Long Fiction/Short Fiction, A Story is a Story, Right? Think Again

Authors write novels and short fiction very differently. The reader will do well to keep this in mind. The enjoyment of reading a short story will be enhanced if the reader has the appropriate expectations. The difference between long and short fiction is comparable to the difference between a mansion and a cabin on the lake. Long fiction gives the reader everything they could want in the story including backstories, side stories, and many complex characters. Short fiction avoids these elements and tells the bare bones of the story in a fast-paced, exciting way.

Bare Bones Fiction

how-to-read-very-short-fiction-and-enjoy-it

Seven Ways to Adjust Your Thinking About Reading Short Stories

In order to read a very short story and enjoy it, keep in mind these facts:

  • Limited charactersA good short story will have one, two or possibly three named characters. There will be other characters, but likely they won’t even be named.
  • No backgroundThe story will begin as close to the action and main point of the story as possible. Background, if mentioned at all, will be filled in as the story progresses.
  • Fast paced—Not only does the story begin close to the action; it maintains this pace throughout. A well-written thriller in the short fiction format will leave you breathless.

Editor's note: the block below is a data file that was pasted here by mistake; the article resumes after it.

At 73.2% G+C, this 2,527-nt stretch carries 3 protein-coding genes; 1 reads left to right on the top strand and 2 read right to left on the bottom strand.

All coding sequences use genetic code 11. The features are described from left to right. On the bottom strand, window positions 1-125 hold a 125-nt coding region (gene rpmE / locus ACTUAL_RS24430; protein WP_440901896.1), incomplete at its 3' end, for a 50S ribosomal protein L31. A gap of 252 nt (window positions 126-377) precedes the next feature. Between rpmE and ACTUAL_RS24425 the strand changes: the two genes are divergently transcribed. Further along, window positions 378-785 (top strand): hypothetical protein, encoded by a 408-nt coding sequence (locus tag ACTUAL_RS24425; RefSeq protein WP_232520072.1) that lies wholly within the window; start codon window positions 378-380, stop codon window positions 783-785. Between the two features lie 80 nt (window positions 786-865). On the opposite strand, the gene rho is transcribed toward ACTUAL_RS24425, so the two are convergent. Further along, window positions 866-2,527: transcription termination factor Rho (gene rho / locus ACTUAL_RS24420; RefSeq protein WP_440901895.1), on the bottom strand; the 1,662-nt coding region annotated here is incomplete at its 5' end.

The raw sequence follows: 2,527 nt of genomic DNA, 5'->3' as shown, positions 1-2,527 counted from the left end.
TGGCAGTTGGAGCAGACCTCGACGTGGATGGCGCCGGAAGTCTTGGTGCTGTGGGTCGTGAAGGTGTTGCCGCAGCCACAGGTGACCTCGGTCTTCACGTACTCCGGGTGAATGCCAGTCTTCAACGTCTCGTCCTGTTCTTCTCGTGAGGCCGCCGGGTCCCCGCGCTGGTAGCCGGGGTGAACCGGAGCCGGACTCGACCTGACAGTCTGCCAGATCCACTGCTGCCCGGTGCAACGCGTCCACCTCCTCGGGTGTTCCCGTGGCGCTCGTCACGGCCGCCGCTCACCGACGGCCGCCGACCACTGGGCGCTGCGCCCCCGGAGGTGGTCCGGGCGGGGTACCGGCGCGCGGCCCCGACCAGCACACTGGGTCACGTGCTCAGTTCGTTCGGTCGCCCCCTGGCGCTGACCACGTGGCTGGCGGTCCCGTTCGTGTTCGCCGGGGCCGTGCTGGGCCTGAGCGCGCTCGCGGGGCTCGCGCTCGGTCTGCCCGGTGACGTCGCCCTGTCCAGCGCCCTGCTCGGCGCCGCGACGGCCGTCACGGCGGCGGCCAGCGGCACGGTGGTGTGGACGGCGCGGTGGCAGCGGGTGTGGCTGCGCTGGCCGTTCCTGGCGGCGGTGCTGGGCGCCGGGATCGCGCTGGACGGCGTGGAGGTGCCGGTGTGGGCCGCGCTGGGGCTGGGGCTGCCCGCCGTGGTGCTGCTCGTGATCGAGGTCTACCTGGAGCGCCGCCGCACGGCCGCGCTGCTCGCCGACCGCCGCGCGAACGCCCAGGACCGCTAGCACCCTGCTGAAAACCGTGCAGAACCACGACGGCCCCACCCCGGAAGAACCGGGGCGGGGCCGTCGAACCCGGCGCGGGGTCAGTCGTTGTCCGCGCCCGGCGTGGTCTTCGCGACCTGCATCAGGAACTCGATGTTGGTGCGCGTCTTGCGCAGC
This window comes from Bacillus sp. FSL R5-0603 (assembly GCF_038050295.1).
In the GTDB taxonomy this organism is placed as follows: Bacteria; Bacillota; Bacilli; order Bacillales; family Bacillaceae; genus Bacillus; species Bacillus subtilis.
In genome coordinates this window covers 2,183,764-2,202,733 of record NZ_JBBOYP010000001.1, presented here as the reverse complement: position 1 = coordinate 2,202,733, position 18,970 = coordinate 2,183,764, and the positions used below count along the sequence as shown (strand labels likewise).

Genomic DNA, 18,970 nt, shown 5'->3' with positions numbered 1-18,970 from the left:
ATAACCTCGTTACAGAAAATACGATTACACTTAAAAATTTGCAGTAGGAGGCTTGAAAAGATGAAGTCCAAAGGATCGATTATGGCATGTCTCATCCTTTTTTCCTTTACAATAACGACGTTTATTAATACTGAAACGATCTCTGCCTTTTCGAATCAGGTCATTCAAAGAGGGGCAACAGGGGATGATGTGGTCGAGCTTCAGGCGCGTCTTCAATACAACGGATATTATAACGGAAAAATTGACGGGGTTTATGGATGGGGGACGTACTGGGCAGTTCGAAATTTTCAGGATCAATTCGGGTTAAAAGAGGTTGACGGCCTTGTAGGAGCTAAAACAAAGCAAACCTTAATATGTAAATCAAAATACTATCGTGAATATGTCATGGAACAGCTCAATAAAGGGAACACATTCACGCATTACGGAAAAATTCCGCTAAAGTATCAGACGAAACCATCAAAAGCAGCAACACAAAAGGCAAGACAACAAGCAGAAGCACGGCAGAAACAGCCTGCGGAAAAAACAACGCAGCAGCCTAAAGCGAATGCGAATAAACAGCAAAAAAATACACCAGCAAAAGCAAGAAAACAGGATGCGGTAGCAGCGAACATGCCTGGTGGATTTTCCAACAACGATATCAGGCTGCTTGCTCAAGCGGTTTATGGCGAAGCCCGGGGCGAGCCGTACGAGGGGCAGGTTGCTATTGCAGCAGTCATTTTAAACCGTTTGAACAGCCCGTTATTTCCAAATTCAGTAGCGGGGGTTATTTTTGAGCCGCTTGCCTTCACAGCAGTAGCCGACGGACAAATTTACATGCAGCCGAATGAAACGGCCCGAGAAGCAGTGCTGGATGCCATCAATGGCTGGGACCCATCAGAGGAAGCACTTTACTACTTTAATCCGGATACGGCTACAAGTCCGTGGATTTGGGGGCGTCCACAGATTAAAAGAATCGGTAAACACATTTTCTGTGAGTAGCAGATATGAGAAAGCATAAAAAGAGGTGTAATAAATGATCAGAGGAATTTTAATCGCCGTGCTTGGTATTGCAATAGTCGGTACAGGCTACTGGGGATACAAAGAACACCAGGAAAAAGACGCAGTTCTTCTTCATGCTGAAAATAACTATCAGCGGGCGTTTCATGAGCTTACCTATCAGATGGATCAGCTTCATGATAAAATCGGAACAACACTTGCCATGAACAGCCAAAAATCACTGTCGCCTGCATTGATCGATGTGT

• No side storiesThese are similar to backstory except they create a whole new story about people or circumstances related to the main story. There won’t be any of this in a good piece of short fiction.
  • GrippingThe first sentence or two should grab your attention and not let it go until the end. The very short story should be difficult to put down.
  • The End is NearIt comes fast. Many works of very short fiction are one thousand words or even fewer. If you settle in for the long haul like you do when you read a novel, you will be disappointed. A reader can snuggle up on the couch with a novel and a cup of tea. The very short story might well be read while sitting on the edge of your chair.
  • The tensionshould begin immediately and rise until you’ve read about two-thirds of the story where it reaches its climax. That will all likely happen on the same page as the opening. In a novel, that would happen somewhere around page three hundred seventy-five.

The Greatest Writers of History

When you think about the names of great writers, who comes to mind? Hemingway?

I'll make a list of

Some of the favorite writers of history. See if you recognize many of these names:


  • Poe
  • Chekhov
  • O Henry
  • Twain
  • Wilde
  • O'Connor
  • Borges
  • Faulkner
  • Conan Doyle
  • Maupassant
  • Kipling
  • Melville
  • Tolstoy
  • Joyce
  • Bradbury
  • Joyce
  • Dahl
  • Salinger
  • Wells
  • Vonnegut
  • Lovecraft
  • Irving
  • Anderson
  • London
  • Hawthorne
  • Cheever
  • Conrad
  • Christy
  • Lawrence
  • Dick
  • Updike

I'll leave out some critical names and jump to Stephen King. All of these great writers were/are predominantly if not exclusively short story writers. Did you catch that? The greatest writers in history may not have been novelists, but short story writers. So you recognized many of these men and women as great writers, but you didn't realize they are remembered today because of their short stories.